THE BIG SHORT (8 out of 10) Directed by Adam McKay; Written by Charles Randolph and Adam McKay, based on the book by Michael Lewis; Starring Christian Bale, Steve Carell, Ryan Gosling, Brad Pitt, Marisa Tomei, Finn Wittrock, John Magaro, Melissa Leo, Karen Gillan, Max Greenfield, Billy Magnussen, Margot Robbie, Selena Gomez, Anthony Bourdain; Rated R for “pervasive language and some sexuality/nudity”; Running time 130 min; In semi-wide release December 25, 2015.
Nothing says the holiday season like a feel-good movie about the financial collapse that almost destroyed the world economy, the economics behind it, and the people who figured it out beforehand and actually made money by betting against the markets, amirite?
Don’t judge a film by its synopsis– or else you will miss out on one of the best-acted, heartwrenching, and funny films around. And while it’s not very Christmas-y, this should be considered for (adult) families and friends with a sense of humor who have already had their fill of Star Wars looking for a flick this holiday weekend. Something Oscar-worthy that people will be talking about, but doesn’t feel like you’re eating your arts and culture vegetables? Have I got a present for you. . .
Based on the New York Times bestseller of the same name, the scariest thing is this film is all true. But to sugarcoat that very big bottle of medicine, you hire Adam Mckay (Anchorman, SNL, Funny or Die), whose manages the impossible: make boring exposition that belongs in an Economics 201 class or CNBC interesting and fun. Yes, fun.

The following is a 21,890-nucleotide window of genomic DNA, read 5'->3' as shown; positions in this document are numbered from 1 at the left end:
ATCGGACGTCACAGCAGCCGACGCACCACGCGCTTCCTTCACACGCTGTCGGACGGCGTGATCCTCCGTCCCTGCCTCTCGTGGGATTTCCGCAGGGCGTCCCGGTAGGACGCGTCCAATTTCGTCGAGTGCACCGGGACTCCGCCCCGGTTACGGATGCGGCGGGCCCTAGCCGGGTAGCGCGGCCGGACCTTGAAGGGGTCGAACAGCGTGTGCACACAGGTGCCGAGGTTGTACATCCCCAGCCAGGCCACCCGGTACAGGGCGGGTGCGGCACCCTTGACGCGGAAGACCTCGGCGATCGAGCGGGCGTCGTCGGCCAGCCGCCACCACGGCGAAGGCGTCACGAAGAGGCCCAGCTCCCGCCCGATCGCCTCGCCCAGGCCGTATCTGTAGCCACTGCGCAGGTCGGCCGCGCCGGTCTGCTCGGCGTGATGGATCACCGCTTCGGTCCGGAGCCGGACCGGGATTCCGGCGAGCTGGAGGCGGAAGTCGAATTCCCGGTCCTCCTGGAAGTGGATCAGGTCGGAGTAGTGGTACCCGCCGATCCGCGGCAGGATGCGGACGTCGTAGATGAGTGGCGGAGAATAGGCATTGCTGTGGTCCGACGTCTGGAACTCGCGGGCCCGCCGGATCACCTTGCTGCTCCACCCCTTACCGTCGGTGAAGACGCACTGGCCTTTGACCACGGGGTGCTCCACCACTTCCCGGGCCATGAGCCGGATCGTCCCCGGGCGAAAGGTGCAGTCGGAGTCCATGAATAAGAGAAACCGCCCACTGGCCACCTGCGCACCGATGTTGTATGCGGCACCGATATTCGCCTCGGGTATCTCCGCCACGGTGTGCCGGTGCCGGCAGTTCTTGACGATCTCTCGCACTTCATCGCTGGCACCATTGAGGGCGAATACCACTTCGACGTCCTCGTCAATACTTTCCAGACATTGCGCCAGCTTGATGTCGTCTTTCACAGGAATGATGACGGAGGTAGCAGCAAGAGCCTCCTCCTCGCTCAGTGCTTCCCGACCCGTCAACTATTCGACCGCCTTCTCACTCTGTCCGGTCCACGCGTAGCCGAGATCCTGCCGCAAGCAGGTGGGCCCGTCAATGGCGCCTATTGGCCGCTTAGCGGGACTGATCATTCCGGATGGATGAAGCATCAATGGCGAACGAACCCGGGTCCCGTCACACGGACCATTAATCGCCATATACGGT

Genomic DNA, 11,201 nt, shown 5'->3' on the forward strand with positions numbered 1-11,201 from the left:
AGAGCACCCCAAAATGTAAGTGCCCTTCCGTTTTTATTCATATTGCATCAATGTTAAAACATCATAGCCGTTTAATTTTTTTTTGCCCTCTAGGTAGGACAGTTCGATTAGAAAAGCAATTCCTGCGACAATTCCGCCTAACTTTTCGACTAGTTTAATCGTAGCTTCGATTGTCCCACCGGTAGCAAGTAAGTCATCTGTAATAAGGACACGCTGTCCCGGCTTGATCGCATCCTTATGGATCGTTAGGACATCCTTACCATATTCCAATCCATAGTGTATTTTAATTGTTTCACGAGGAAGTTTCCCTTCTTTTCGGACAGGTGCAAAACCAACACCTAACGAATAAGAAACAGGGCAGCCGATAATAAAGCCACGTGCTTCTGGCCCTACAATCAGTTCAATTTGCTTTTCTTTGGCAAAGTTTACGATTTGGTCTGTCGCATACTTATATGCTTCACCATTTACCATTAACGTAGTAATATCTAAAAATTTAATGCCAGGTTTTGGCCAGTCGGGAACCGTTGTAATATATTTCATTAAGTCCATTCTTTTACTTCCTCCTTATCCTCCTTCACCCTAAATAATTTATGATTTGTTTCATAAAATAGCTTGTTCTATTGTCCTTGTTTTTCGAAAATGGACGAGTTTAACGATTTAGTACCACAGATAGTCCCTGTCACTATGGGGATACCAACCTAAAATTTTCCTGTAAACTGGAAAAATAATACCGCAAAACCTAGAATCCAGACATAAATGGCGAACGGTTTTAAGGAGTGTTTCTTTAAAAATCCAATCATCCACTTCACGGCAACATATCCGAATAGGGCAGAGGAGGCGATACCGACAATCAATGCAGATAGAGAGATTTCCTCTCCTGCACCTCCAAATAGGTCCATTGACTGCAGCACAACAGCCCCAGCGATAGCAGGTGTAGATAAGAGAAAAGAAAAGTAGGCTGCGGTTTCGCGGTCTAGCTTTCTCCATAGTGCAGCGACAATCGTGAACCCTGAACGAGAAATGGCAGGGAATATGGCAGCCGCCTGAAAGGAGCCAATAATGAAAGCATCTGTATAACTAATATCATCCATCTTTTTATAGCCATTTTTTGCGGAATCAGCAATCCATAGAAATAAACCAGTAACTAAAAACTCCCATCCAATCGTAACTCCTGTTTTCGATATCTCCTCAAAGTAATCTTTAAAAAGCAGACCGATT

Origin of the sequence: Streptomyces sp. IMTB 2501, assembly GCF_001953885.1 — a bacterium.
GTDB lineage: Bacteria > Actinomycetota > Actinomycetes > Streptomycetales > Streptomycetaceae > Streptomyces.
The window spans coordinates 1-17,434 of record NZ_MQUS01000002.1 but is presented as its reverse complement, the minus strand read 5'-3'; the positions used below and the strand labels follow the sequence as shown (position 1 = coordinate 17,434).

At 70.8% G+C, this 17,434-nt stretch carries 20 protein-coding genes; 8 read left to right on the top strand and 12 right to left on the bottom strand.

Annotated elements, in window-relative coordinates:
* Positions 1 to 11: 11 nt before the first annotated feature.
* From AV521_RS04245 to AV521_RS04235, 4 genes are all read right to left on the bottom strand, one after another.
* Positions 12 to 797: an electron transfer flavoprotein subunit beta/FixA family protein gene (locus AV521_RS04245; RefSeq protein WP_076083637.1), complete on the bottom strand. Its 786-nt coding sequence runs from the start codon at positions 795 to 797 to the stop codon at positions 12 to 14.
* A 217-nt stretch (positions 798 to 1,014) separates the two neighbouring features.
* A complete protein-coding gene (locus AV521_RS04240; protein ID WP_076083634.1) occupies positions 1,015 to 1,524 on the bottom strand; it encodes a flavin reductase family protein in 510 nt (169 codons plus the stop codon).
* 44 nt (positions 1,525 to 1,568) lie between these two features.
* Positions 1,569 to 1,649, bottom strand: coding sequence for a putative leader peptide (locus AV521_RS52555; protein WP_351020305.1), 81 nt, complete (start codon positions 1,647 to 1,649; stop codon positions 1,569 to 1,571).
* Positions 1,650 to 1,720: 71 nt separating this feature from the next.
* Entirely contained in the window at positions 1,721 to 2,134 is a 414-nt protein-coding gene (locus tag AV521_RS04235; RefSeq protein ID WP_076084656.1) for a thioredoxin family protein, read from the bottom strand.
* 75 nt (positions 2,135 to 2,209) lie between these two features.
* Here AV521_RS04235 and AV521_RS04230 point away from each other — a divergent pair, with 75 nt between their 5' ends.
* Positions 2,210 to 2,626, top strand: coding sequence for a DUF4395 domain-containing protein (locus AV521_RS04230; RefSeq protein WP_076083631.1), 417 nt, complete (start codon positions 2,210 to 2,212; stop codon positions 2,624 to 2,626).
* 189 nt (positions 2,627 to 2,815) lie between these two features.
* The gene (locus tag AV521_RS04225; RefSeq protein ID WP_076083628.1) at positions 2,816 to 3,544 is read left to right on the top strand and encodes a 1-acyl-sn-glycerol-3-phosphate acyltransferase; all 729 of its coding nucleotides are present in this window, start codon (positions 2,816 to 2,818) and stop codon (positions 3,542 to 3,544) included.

He also coaxes one of the best performances of his career out of Steve Carrell, a performance so unlike Ryan Gosling you forget that it’s Ryan Gosling, and another brilliant piece of work out of Christian Bale.
The film follows several stories at once, especially following these main characters, as they begin to piece together the mountain of BS that Wall St had constructed from mortgage-backed securities. The take-no-prisoners approach shines a light and spreads the blame to everyone, from, yes, greedy Wall St bankers, to greedy borrowers, loan officers, and especially on the traffic cops who should have been regulating this: the government and the credit ratings agencies.
To illustrated this point there is a great scene where Carrel confronts a ratings officer at Moody’s who, at that point, literally cannot see what is in front of her face. It’s a little on the nose, but it conveys the sentiment clearly. As is a scene where Karen Gillan plays an SEC regulator who is supposed to be policing the banks, but is too busy partying with them in Vegas and trying to get hired by one of them.
It’s good. Not subtle.
Speaking of not subtle, the film has a great way of keeping your attention during somewhat boring exposition: bring in celebrities in cutaway sequences to explain concepts in entertaining ways. Here’s a giant Jenga set to explain what “traunches” are and what happens when they fail. Here’s Anthony Bourdain to explain how mortgage-backed securities work, etc.
And while the film clocks in at over two hours, it never feels it. Brilliantly paced, and, if anything, you’re left wanting more.
An amazing supporting cast also helps move this film along. Putting great actors in even small roles (such as Gillan, as mentioned before, or Max Greenfield and Billy Magnussen as a pair of douche-bro mortgage brokers) really helps keep this moving. Brad Pitt has a smaller role as well, taking double duty from his job as executive producer. (It’s worth noting that Pitt also produced “Moneyball,” a similarly ponderous story about applied statistics and baseball, also written by Michael Lewis, who wrote the book this screenplay is based on.)
“The Big Short” would be massively entertaining if it weren’t so depressing. The ending, especially, is distressing, as you realize that we haven’t fixed a thing. And, if anything, the problem is now worse.
Regardless, Carrell is deserving of another Oscar Nomination here, as are McKay and Randolph for an adapted screenplay.
This is the most fun you will ever have with finance and economics. Guaranteed. And you might learn something. But you’ll definitely laugh. And then feel sad.
8 out of 10